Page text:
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Now, IoT-enabled ACs that can pay customers for switching off 

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Wouldn’t it be nice if you were paid for not switching on the AC during peak hours, or even keeping the cooling not too low?  

IoT-enabled air-conditioners can make this happen and Energy Efficiency Services Ltd (EESL) is working towards this. 

A good tool in grid management — balancing supply and demand for electricity — is ‘demand response’, or adjusting demand to supply, rather than the other way around. If EESL’s plan fructifies, it can shave off a slice of the demand during peak hours by incentivising customers to keep their air-conditioners switched off. 

EESL, the Government of India owned ‘energy services company,’ works to bring about energy efficiency, primarily by aggregating demand and, thereby, hammering down the cost of energy-efficient electrical appliances, which are otherwise typically more expensive. 

Demand response assumes importance when the contribution of fickle-natured renewables to the total energy in the grid increases — when supply falls, demand can be adjusted, if the appliances are IoT-enabled. During peak hours, cutting demand may be more cost effective than buying more power to satisfy demand.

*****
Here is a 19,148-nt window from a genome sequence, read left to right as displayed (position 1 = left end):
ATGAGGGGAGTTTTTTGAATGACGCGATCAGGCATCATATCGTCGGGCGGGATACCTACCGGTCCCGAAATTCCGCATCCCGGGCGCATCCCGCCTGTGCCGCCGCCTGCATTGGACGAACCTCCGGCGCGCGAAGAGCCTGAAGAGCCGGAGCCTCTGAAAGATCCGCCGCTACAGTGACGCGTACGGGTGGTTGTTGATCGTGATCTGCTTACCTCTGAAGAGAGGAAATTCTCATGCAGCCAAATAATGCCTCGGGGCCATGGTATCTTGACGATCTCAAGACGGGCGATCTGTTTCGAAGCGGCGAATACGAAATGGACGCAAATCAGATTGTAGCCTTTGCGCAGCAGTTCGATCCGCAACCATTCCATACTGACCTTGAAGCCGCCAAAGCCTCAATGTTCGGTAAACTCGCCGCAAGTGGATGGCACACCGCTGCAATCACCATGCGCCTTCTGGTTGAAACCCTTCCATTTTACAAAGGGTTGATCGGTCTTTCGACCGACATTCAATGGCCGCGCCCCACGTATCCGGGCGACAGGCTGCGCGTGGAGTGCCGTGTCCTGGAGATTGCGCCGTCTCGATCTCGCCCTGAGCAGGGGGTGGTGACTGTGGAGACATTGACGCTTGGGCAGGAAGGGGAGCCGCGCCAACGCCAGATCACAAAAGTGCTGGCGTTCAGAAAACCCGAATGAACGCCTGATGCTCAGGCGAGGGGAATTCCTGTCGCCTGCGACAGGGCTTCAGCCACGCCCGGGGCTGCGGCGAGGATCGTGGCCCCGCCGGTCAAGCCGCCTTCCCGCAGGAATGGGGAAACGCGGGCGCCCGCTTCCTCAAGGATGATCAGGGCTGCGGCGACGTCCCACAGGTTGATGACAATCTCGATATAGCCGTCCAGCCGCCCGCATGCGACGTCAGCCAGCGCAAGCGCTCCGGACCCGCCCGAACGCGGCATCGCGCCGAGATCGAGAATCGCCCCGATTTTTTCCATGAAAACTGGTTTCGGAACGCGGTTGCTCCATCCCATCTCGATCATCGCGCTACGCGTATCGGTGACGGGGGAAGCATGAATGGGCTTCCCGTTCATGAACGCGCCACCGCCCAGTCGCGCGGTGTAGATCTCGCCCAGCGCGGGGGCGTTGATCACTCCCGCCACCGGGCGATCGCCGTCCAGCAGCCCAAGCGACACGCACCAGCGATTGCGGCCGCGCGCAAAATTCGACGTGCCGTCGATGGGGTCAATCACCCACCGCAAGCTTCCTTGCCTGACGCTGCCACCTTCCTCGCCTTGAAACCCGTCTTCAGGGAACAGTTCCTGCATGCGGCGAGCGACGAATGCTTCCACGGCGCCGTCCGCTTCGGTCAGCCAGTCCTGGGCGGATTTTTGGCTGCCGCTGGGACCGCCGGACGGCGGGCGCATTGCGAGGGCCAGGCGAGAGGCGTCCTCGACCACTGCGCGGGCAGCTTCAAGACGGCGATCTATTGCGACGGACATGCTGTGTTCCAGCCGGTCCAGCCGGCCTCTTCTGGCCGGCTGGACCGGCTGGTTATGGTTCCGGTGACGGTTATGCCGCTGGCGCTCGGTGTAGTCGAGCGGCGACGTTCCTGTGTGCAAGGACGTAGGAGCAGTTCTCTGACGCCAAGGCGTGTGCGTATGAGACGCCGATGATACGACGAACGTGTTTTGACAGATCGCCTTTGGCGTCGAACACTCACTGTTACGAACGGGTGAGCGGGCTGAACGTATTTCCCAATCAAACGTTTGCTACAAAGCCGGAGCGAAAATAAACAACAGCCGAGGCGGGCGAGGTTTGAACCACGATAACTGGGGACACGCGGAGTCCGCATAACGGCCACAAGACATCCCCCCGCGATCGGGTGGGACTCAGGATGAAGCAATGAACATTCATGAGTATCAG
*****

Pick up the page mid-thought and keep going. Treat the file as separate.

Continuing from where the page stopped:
Also read: Catching the energy tiger by its tail

In a recent chat with businessline, EESL’s CEO, Vishal Kapoor, said the company is working on a plan to operationalise demand response with air-conditioners. This would involve changes in regulations and, hence, could take about a year to be implemented. 

Fans and chillers 

EESL plans to aggregate demand for 10 million energy-efficient ceiling fans. In India, there are 600-700 million ceiling fans, so with 10 million, the company is just scratching the surface, but it is still a big number, Kapoor said. 

For urban areas, EESL would focus on the highly-efficient BLDC fans, but for non-urban areas, it would settle for the less-costly induction fans, which are not as energy-efficient as BLDCs, but still better than the conventional fans. BLDCs are of 28-30 Watts, induction fans about 40 W, while the conventional fans are 70 W, he said. 

Again, for chillers, which are used in centralised cooling systems, EESL would work on the ‘ESCO model’, where it would supply energy-efficient chillers, and let the customer pay for it over a period of time. 

 





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